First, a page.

Books Before 30; another update

Since I updated my Books Before 30 list earlier in the year I have felt as if I have made zero progress. Although, it seems as if I’ve managed to cross a few books off without realising. (Read: without remembering I began this challenge. Again.)

Two books went unfinished, it turns out neither Cold Comfort Farm nor Cider With Rosie are my cup of tea. I didn’t connect with the humour of the first nor the rural idyll of the second.

I’m still in the first few chapters of The Trial by Franz Kafka, some other book always comes along to usurp it.


I’ve read Things Fall Apart by Chinua Achebe & Small Island by Andrea Levy, two amazing books. Yet, my list still distinctly lacks diversity.

You can see the entire list on the Books Before 30 page.

As always, if you’d like to recommend me anything, do. I’m a year and a half away from this now, I probably should gain some ground.

What bookish challenges are you undertaking?

Poetry: Do Not Go Gentle Into That Good Night by Dylan Thomas

Do not go gentle into that good night,
Old age should burn and rave at close of day;
Rage, rage against the dying of the light.

Though wise men at their end know dark is right,
Because their words had forked no lightning they
Do not go gentle into that good night.

Good men, the last wave by, crying how bright
Their frail deeds might have danced in a green bay,
Rage, rage against the dying of the light.

Wild men who caught and sang the sun in flight,
And learn, too late, they grieved it on its way,
Do not go gentle into that good night.

Grave men, near death, who see with blinding sight
Blind eyes could blaze like meteors and be gay,
Rage, rage against the dying of the light.

And you, my father, there on that sad height,
Curse, bless, me now with your fierce tears, I pray.
Do not go gentle into that good night.
Rage, rage against the dying of the light.


Review: Young Hearts Crying by Richard Yates

I doubt there will ever be a time where I don’t enjoy a Richard Yates novel. He is so adept at picking apart the frail thread that ties the ‘American Dream’ together. Beyond that, he has his characters reflect on topics we all think or feel, but never divulge.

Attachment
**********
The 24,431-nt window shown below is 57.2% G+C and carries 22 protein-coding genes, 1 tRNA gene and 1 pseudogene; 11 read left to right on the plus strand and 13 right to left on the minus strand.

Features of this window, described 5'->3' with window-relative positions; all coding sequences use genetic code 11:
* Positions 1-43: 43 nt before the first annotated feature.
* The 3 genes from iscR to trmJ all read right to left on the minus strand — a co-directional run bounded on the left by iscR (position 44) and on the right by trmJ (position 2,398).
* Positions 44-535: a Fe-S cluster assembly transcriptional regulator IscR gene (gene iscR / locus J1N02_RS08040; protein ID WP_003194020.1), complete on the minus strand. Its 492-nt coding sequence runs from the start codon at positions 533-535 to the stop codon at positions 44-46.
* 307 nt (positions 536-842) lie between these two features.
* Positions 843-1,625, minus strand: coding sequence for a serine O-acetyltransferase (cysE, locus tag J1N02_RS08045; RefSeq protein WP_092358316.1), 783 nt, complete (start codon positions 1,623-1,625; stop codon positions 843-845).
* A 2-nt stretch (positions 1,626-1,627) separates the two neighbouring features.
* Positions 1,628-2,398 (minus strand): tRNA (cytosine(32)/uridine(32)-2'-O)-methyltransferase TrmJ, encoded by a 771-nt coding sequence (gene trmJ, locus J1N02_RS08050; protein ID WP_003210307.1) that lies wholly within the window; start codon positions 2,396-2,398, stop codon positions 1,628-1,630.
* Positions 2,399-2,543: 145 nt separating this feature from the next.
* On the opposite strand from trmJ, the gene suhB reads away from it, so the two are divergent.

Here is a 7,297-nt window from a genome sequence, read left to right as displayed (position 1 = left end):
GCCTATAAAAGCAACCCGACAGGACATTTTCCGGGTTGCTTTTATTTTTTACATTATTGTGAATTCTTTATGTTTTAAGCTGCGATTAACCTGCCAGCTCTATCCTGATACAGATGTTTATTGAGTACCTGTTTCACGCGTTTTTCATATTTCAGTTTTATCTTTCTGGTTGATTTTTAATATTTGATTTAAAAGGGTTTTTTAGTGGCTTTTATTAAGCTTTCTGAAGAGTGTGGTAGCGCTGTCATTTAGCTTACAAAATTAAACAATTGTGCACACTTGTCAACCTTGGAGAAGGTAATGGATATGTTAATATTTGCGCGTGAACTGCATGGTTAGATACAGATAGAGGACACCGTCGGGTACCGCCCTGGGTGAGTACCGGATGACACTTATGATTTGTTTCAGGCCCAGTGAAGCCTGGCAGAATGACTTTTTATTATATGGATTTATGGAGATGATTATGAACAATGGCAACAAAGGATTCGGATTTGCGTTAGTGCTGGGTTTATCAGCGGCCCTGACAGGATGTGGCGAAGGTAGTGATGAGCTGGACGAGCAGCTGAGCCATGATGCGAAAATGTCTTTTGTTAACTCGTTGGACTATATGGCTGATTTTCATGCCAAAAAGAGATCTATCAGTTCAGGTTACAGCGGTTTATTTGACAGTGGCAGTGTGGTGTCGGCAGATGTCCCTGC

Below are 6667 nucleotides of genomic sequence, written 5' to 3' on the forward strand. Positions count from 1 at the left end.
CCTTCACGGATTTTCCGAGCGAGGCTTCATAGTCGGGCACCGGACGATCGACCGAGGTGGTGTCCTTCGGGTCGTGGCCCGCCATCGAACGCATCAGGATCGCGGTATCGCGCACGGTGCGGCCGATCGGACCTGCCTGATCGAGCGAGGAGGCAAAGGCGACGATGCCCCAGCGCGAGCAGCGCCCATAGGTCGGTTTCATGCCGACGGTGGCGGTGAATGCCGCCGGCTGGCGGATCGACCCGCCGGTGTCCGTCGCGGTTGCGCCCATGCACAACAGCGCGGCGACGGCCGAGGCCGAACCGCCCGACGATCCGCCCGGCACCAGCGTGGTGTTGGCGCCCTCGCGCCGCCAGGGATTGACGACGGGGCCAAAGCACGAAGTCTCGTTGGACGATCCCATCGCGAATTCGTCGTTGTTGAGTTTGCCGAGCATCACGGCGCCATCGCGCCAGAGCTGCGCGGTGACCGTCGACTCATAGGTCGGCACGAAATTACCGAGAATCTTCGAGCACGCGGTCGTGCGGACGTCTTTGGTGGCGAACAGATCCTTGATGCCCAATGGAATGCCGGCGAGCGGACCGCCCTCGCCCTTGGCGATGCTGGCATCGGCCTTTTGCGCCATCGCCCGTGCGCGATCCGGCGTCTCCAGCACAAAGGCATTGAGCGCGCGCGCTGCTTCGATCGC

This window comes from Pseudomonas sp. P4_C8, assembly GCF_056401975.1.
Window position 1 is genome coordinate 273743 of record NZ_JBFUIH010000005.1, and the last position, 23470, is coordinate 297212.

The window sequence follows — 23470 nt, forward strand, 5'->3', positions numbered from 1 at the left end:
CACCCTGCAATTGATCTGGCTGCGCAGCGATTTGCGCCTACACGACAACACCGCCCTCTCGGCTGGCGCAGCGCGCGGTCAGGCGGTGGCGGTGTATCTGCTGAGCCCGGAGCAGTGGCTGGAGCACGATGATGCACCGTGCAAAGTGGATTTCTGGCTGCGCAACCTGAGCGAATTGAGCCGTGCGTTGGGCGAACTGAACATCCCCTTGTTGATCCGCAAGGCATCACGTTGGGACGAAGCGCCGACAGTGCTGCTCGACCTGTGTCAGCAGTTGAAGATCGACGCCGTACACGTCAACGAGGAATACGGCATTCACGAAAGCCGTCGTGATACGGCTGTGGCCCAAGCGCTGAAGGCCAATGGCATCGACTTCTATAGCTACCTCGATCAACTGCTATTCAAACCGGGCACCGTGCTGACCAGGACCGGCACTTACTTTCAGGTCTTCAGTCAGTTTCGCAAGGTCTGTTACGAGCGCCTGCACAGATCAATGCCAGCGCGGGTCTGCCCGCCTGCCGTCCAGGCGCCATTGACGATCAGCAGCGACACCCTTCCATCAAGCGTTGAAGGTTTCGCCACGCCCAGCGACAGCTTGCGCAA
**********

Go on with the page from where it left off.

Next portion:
A part of me wishes that I had read his novels in chronological order. As of now I have read one from each portion of his life.

Young Hearts Crying will never be my favourite Yates novel, it is longer than necessary. However, its observation on human character is possibly the best of any of his novels I’ve read before.

‘Michael Davenport, a minor poet, is an intensely ambitious young man – just old enough to have served in the US Air Force at the end of World War Two. Every failure he suffers in his efforts to become established as a professional writer weighs against the uneasy knowledge that his wife, Lucy, has an untapped private fortune amounting to millions of dollars. Lucy, for her part, always elegant but often shy, is never quite certain what is expected of her. And as a couple, the Davenports are repeatedly dismayed at meeting other people whose lives appear brighter and better than their own. In this magnificent novel, at once bitterly sad and achingly funny, Richard Yates again shows himself to be the supreme, tenderly ironic chronicler of the ‘American Dream’ and its casualties.’ GoodReads.

Yates has a magical power to unravel the ‘American Dream’, where success is available to all, and the pursuit of one’s dreams is attainable. The post-war generation – much like the lost generation post WW1 – are displaced. They age with pre-war values in a world with fewer moral restrictions than they’ve known. Michael Davenport is determined to make a success of himself as a writer and support his family, but is emasculated by his wife’s fortune. He drinks excessively as his peers do, which leaves him at his most vulnerable. In his worst states, he is violent and vitriolic. Michael Davenport is the definition of insecure.


Lucy Davenport is left to float along, embarrassed by her husband and unsure of her place in the world. She plays the housewife well, but this isn’t who she wants to be. Once she and Michael are divorced she attempts to fill her time with love affairs, art and writing classes, hoping to find some undiscovered talent. She is competent, though nothing extraordinary. Lucy exemplifies the average person, hoping to be better than they feel they are, to be worth more.

Aside from Yates’ astute observation of the human character, my favourite development of the novel was the dissolve of the air of brilliance their friends held to Lucy and Michael. They thought their friends the most exciting people, undeserving of them. But, they weren’t really friends, more admirers desperate to be part of an ‘artistic’ crowd. They all changed, grew apart from one another, but unable to form new bonds they stayed in touch.


My only criticism of the novel is that I did not have enough narrative from Lucy, and we are denied their daughter Laura’s narrative. Had the novel ended with a part from Laura rather than Michael I would have enjoyed this novel that bit more.

Have you read any Richard Yates Novels?